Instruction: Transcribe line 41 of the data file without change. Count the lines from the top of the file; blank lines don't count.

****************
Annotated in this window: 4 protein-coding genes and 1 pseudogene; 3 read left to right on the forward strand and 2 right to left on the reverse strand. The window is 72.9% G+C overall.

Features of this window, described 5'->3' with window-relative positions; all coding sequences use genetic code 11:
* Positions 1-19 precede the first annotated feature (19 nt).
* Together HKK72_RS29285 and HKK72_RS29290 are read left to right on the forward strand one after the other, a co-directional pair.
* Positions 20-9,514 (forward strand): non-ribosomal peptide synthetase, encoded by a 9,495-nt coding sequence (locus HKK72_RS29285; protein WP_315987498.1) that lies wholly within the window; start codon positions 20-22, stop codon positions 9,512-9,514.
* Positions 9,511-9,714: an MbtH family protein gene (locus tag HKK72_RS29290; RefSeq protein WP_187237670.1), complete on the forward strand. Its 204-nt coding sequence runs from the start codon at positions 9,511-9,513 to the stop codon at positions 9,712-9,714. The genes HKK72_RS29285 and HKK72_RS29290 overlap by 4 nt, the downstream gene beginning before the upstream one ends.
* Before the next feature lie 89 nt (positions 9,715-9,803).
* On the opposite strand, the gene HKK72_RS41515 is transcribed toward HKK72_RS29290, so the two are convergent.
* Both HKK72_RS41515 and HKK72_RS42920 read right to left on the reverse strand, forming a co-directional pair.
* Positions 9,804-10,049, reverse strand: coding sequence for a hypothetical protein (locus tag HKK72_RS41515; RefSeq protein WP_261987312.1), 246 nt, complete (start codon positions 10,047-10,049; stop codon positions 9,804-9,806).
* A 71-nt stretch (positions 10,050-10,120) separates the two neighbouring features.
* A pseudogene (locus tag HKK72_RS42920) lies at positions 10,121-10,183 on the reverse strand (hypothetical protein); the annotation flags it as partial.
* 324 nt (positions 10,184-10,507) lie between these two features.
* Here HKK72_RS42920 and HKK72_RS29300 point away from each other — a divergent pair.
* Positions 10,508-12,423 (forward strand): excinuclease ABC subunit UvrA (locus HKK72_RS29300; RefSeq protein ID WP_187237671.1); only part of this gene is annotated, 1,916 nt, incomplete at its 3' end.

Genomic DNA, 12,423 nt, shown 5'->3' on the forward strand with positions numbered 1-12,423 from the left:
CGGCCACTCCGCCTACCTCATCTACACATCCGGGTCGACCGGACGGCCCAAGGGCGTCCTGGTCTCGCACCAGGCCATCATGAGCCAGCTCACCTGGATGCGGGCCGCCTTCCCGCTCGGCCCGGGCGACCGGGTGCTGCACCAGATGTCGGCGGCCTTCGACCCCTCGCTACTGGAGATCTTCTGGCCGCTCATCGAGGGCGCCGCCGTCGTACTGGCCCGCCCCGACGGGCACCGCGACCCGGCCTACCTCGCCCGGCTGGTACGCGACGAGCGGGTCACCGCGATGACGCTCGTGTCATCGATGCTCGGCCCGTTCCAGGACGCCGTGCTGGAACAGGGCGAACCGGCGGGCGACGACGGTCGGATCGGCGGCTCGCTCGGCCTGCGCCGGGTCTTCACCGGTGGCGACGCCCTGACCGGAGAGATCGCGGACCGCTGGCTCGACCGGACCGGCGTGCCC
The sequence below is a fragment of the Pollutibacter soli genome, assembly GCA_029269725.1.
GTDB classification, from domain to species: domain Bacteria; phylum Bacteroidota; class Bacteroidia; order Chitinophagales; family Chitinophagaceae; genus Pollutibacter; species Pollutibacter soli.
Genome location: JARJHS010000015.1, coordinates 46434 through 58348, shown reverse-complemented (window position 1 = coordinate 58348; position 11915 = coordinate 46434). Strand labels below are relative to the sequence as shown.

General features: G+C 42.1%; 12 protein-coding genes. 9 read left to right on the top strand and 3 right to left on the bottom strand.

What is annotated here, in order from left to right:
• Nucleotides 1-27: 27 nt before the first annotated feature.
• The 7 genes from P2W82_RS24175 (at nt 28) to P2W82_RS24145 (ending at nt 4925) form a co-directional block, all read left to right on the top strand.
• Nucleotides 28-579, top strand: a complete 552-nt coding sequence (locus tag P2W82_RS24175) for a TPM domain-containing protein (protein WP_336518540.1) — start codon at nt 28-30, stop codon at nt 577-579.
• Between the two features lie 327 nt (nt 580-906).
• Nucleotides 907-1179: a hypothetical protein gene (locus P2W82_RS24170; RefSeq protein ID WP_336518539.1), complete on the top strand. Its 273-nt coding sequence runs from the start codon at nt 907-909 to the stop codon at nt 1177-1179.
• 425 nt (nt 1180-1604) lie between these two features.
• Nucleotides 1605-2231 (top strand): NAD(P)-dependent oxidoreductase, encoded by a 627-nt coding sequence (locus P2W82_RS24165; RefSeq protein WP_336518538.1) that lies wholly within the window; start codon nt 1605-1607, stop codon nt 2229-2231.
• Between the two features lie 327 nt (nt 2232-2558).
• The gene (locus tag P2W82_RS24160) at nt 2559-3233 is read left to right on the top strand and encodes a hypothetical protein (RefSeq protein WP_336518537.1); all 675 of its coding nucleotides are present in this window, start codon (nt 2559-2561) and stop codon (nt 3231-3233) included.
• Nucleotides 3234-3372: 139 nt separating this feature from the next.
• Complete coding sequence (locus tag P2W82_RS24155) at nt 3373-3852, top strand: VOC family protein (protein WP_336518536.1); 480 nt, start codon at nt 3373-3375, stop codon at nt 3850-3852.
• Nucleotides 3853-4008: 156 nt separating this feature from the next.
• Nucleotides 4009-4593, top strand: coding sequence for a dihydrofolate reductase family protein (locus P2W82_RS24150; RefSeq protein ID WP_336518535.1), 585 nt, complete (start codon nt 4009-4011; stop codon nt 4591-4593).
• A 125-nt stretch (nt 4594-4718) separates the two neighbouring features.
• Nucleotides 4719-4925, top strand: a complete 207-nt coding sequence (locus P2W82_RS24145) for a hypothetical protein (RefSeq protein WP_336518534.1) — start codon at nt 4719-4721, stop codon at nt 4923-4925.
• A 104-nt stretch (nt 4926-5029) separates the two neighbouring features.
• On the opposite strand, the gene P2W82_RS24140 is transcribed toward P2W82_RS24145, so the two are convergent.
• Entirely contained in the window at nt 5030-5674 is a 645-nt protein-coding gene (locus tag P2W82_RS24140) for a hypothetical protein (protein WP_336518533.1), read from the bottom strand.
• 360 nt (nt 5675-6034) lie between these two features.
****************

• 360 nt (nt 5675-6034) lie between these two features.